2. Genetic algorithm

We have created an algorithm which can adapt to varying resource environments utilizing a multi-heuristic GA (see Algorithm 1), originally based on the homogeneous dynamic load-balancing algorithm in [30] and an extension of [24]. We wish to schedule an unknown number of tasks for processing on a distributed system with a minimal total execution time, otherwise known as makespan.

figure fx1

The set of processors of the distributed system is heterogeneous. The available network resources between processors in the distributed system can vary over time. The availability of each processor can vary over time (processors are non-dedicated). Tasks are indivisible, independent of all other tasks, arrive randomly, and can be processed by any processor in the distributed system.

When tasks arrive they are placed in a queue of unscheduled tasks. Batches of tasks from this queue are scheduled on processors during each invocation of the scheduler. The queue of unscheduled tasks can contain a large number of tasks. If all of these tasks where to be scheduled at once, the scheduler could take a long time to find an efficient schedule. To reduce the execution time of the scheduler and reduce the chance of processors becoming idle, we only consider a subset of the unscheduled tasks, which we call a batch. A larger batch will usually result in a more efficient schedule [30], but will incur a longer running time. To do this we dynamically set the batch size according to the estimated amount of time until the first processor becomes idle (further details can be found in [24]).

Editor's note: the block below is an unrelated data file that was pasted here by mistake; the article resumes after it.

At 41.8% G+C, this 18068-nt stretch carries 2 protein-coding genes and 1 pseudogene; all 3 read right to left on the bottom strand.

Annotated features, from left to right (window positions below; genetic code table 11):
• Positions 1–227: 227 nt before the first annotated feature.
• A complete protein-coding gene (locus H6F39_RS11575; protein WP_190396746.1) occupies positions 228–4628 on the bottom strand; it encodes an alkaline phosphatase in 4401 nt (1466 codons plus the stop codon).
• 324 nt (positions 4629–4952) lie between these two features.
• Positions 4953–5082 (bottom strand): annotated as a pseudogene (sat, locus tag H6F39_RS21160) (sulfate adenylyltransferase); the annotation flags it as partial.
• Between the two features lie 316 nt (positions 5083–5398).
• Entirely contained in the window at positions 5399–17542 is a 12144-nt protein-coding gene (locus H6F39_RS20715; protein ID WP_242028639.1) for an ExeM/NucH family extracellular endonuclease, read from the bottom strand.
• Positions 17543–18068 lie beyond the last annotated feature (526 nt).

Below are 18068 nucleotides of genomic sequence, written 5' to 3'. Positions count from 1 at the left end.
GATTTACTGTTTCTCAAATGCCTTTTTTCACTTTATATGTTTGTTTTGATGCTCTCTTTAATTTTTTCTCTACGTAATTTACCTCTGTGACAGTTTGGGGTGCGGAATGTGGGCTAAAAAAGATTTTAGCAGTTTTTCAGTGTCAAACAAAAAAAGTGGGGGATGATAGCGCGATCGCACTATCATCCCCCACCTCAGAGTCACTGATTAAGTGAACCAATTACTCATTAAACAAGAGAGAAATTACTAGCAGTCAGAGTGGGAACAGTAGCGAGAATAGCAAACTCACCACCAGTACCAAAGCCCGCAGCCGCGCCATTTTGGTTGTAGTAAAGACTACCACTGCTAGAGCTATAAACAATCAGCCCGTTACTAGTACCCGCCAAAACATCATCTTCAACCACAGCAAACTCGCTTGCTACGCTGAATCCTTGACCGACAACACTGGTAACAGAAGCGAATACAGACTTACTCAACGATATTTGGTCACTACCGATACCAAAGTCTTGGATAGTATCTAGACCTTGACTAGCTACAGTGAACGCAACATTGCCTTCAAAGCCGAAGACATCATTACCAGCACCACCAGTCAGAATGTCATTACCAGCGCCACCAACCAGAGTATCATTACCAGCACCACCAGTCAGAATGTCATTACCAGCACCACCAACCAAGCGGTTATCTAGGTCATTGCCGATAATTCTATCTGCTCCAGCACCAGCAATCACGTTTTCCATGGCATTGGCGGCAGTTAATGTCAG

Each idle processor in the system requests a task to process from the scheduler, which it processes and returns. The scheduler contains a queue of future tasks for each processor, and when a request for work is received the task at the head of the corresponding queue is sent for processing. A processor does not contain a queue of tasks; because network resources are limited and processing resources are not dedicated. We also wish to avoid repeatedly issuing the same task multiple times, e.g., when a machine is switched off. When the server has spare resources it continues to improve the planned schedule in a non-preemptive fashion (running tasks are not moved). This then allows for a more efficient operation of the system when a task exceeds its estimated running time. The server stores information about the processors, tasks and communication channels. This information is then used to estimate the properties of the system and the resource requirements of the tasks to be processed. This is presented in more detail in [22].

2.1. Encoding

Each schedule is encoded as a string of characters, using the same analogy as the encoding of DNA in nature. A single solution is referred to as a chromosome, and a set of multiple possible solutions is referred to as a population. Fig. 1 shows the encoding used within the GA. Each number represents a unique task identifier, with 1 being used to delimit different processor queues. This encoding allows for the execution order of tasks to be defined on each processor, which allows for precedence constraints (not covered in this research). If the execution order of tasks was not required to be defined, a simpler encoding can be used, where the index of each character corresponds to a task, and the character itself corresponds to a processor.

Fig. 1
Encoding of a schedule within the GA, with 1 delimiting processor queues. Each number corresponds to a unique task ID, thus allowing for a mapping of tasks to processors.

2.2. Fitness function